In the year 1054, skywatchers in China and Japan witnessed light from an exploding star reach Earth, creating a dazzling bright spot in the sky. More than a millennium later, scientists have now revealed amazing new details about the powerful and unexplained radio signals that eerily emanate from the remains of this ancient supernova.
For years, scientists have been baffled by extremely loud radio signals, known as giant radio pulses (GRPs), that can be traced to a special type of dead star known as a pulsar. Pulsars are compact, rapidly rotating remnants of supernovae that get their name from the clockwork pulses of radiation they emit from their poles, which have made them useful natural timepieces for astronomers who use their regular bursts to measure other celestial phenomena.
For reasons that remain unexplained, some pulsars occasionally spew out GRPs that are hundreds to thousands of times brighter than regular pulsar radio signals. Now, scientists have discovered that GRPs are many times more energetic than previously thought.
One of the most infamous sources of GRPs is the Crab Pulsar, the remnant of the supernova spotted by skywatchers in 1054, which sits inside the Crab Nebula some 6,500 light years from Earth. The Crab Pulsar is the only system that has shown hints that GRPs might be accompanied by enhanced emissions of other types of light, such as the visible band of the spectrum, providing a potential clue about the origin of these extra-loud radio signals. To investigate this tantalizing evidence further, scientists led by the RIKEN Cluster for Pioneering Research in Japan spent years searching for X-ray emissions that might coincide with GRPs, from both ground and space observatories.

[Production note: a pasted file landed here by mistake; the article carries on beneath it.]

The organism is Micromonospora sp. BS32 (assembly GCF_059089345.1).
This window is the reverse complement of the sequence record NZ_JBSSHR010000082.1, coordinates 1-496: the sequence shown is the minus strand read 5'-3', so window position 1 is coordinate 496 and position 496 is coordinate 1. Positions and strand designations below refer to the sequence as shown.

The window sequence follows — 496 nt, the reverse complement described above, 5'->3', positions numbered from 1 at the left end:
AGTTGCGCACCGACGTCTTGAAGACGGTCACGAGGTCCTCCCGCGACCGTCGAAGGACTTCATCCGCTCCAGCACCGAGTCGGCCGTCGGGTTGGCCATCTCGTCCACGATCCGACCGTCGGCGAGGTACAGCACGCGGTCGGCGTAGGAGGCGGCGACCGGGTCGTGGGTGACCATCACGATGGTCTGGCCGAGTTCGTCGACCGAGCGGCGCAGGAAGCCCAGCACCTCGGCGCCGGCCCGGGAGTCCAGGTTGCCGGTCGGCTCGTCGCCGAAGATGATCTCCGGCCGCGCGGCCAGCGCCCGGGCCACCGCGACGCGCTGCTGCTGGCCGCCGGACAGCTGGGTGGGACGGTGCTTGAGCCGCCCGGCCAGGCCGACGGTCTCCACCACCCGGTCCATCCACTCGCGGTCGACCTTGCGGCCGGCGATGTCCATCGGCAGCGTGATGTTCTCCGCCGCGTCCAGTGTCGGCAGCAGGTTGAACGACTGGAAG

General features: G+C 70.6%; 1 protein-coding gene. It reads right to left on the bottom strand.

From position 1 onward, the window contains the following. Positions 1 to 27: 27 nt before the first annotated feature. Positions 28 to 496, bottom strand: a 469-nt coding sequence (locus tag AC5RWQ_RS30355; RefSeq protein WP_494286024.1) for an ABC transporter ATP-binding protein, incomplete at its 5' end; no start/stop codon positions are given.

The results revealed, for the first time, bursts of X-rays that seem connected to the radio pulses, which “implies that the total emitted energy from GRPs is tens to hundreds of times higher than previously known,” according to a study published on Thursday in Science. The discovery not only sheds new light on the mechanisms behind GRPs, but also yields information about another class of mysterious signals called fast radio bursts (FRBs).
“When we started this project, the high-energy emission associated with giant radio pulses was discovered/confirmed only in visible light but not in X-rays or gamma rays,” said lead author Teruaki Enoto, who heads the Extreme Natural Phenomena RIKEN Hakubi Research Team, in an email. “Even if there was a brightening in X-rays, we thought it would be very faint and challenging to detect.”
On the contrary, when the team’s observations were complete, the enhanced X-ray emission crossed the gold-standard five-sigma level of confidence, which means the odds are about 1 in 3.5 million that the discovery is a statistical fluke.
“As a simple prediction, we would expect a few percent enhancement, the same as that of visible light, but nature sometimes does things contrary to our expectations, so we weren't sure how it really works,” Enoto said. “As the data was accumulated and the enhancement emerged with the smaller statistical error, I was both pleased and relieved to know this answer.”